By Kemo Conteh
It is laughable the way UDP is weaponizing the Auditor General, and Transparency International’s reports against NPP in this high political season of crucial local government elections.
The more UDP comments on corruption in the government, the more they endorse my earlier public statement that their party is the single greatest obstruction to Gambian democracy and political clear thinking. The UDP is so angry, and so depressed, being out of government, and so empty and devoid of ideas that their entire electoral campaign strategy is driven only by an illusive and unquantifiable issue such as “corruption”. With the aid and collaboration of the media, it is easy, and cheap to play a mind game on people, and through massive misinformation and disinformation, create an imaginary state of vast corruption in the government in the national political dialogue.
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It’s not rocket science to see that this may work in the short run, but in the end, for any political party, especially the one that calls itself the “government in waiting” in the Gambia, championing a national dialogue process on alternative ideas in the transformation of education, delivery of health care, modernizing agriculture, the revitalizing the economy, protecting the environment, and diversifying tourism, etc., is a more productive and more progressive approach and contribution to national development and the political environment.
I am not condoning corruption by any means, and I am not saying that there is no corruption in the Gambia government. But check in your dictionary if you have a good one and inquire into the sociological concept of corruption. It is a complex, and highly contentious construct. In a literal sense, it is a core element in the fabric, structure and process of human society. Human beings, anywhere, will always try to get more than what they deserve.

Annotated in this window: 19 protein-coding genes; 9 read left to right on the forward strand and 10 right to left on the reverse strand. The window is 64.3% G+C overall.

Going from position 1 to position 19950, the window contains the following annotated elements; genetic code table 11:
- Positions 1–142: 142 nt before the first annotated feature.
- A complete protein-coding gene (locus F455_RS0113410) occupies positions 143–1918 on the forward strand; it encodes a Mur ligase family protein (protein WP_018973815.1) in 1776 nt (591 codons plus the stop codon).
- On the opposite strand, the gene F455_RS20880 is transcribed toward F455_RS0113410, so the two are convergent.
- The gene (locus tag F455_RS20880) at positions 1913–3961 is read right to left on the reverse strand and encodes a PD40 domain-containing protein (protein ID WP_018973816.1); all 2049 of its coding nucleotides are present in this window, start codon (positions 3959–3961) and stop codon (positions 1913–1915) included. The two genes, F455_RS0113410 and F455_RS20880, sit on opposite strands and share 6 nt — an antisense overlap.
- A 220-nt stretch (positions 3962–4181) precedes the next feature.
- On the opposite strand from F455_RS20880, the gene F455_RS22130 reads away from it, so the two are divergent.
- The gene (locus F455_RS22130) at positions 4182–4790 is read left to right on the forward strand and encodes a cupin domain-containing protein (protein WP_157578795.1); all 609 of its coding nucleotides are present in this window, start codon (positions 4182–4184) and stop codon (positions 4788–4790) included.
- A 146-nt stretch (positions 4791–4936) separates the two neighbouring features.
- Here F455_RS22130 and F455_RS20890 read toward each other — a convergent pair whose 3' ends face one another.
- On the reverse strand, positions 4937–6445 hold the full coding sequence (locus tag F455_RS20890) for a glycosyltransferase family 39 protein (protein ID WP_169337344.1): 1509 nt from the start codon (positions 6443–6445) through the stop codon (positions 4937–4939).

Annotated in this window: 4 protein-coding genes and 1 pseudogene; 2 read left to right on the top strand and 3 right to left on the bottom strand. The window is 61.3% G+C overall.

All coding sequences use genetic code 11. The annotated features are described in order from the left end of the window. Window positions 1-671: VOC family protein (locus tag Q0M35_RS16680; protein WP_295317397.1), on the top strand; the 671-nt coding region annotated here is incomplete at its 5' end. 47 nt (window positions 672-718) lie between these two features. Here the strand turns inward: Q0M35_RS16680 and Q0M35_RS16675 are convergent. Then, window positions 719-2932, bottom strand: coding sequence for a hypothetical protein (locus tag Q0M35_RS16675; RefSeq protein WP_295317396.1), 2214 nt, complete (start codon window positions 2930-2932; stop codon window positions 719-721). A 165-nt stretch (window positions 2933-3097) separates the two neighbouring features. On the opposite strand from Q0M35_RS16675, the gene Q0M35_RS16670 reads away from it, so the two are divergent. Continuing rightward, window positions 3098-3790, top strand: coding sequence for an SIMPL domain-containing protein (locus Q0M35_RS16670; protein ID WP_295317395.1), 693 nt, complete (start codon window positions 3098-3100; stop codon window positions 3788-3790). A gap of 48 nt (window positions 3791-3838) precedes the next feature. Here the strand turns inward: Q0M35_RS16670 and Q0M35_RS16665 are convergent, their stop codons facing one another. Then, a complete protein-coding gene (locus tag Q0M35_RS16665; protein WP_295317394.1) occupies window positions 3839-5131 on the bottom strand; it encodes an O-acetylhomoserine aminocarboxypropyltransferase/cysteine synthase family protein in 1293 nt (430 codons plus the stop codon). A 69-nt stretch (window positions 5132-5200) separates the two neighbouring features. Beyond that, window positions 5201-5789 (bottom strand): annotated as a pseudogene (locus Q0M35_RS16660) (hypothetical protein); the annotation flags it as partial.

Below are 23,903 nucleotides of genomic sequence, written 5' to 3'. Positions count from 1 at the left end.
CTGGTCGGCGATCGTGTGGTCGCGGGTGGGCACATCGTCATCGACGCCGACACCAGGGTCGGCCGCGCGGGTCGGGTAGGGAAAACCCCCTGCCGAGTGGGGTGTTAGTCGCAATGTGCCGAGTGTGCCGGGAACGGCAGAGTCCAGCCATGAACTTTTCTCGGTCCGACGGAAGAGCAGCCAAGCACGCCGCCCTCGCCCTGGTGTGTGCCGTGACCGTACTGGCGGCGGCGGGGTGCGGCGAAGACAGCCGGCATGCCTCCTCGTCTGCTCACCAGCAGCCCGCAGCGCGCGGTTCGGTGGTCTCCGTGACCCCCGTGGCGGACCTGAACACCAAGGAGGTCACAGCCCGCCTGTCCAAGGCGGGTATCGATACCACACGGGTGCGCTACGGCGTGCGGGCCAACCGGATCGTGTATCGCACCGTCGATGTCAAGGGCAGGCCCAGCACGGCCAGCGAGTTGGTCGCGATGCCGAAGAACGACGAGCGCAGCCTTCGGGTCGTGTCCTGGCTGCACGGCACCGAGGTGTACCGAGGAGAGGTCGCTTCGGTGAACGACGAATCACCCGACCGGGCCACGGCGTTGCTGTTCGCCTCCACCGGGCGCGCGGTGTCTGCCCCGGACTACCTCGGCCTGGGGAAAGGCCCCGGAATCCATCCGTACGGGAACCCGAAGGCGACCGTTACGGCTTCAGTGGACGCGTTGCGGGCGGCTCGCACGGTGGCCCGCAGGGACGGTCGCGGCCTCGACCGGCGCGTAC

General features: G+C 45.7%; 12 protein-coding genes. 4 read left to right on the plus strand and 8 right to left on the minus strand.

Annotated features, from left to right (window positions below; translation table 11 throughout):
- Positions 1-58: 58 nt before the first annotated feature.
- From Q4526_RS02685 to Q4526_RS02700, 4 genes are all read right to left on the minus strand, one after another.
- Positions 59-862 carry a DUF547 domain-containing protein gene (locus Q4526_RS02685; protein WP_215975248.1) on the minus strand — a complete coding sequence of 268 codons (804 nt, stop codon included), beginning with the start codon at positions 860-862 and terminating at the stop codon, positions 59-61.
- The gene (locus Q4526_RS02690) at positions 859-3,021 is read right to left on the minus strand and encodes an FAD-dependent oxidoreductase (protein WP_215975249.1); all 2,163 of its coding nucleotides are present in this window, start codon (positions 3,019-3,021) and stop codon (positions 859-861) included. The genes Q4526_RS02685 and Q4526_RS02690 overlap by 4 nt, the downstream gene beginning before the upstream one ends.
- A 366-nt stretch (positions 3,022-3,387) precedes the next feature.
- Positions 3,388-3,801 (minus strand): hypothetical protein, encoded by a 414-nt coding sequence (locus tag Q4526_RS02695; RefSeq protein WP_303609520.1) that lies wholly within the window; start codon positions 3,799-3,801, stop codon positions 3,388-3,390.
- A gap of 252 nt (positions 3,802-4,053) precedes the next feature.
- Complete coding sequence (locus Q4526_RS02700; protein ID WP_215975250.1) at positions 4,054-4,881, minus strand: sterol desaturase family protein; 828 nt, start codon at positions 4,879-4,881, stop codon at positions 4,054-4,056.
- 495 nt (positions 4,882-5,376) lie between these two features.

There is no human society where there is no corruption. There is corruption in your family, in your village, your town and your city, and there is corruption in your company. There is no government or any such bureaucracy anywhere in the world, where there is no corruption. But everywhere they have tackled or are tackling the menace of corruption, the best weapon they have is democracy, the rule of law, freedom of expression (free speech), freedom of the press and access to information. None of these is in short supply in the Gambia today and that is why so much information is now available in the public space, which hither to, was not the case. Instead of building on this enviable environment that we have all toiled so hard to create in New Gambia, the main opposition is fixated on creating an illusion of misinformation and disinformation, to poison the minds of the Gambian voters against the government.
They are bent on peddling a corruption perception index, which they fed Transparency International over time with their excessive daily propaganda and wide media coverage. Transparency International only gave a global corruption perception index and placed the Gambia in a ranking based on their method of calculation. The data does not suggest the reality of corruption in the Gambia anyway. Read between the lines, what T.I. indicated there is simply a measure of the height of the national dialogue on the perceived incidence of corruption in the country. In the same vein, the UDP must stop politicizing the reports of the Auditor General as evidence of corruption in the Gambia government.
The Auditor General’s reports may have revealed some human element in the mismanagement of public funds, but with a more positive and forward-looking mind, the reports have shown more of the limited and inadequate institutional, legal and human resources capacities in the system and that is more a question for development. In the course of their work, the Office of the Auditor General highlights loopholes, and weaknesses in the financial management system of an institution, they indicate amounts of money that could not have been accounted for, as a result of weaknesses and gaps in processes and procedures, they demand for explanation from responsible officials, and they make recommendations to strengthen the system and improve operational efficiency and effectiveness. The reports of the Auditor General must not be trivialized and politicized against those in power. Those who want to be in government must work for it genuinely, they must think deeper, and offer viable solutions to the problems of our time. The Gambia is a country of laws, government will not jump on people just because their name was mentioned in an audit report. That is a recipe for chaos and disorder, which is what UDP wants. In any case, prescribed legal steps will be taken, no matter how long it takes. In the end, those found wanting will pay the price as provided for under the law.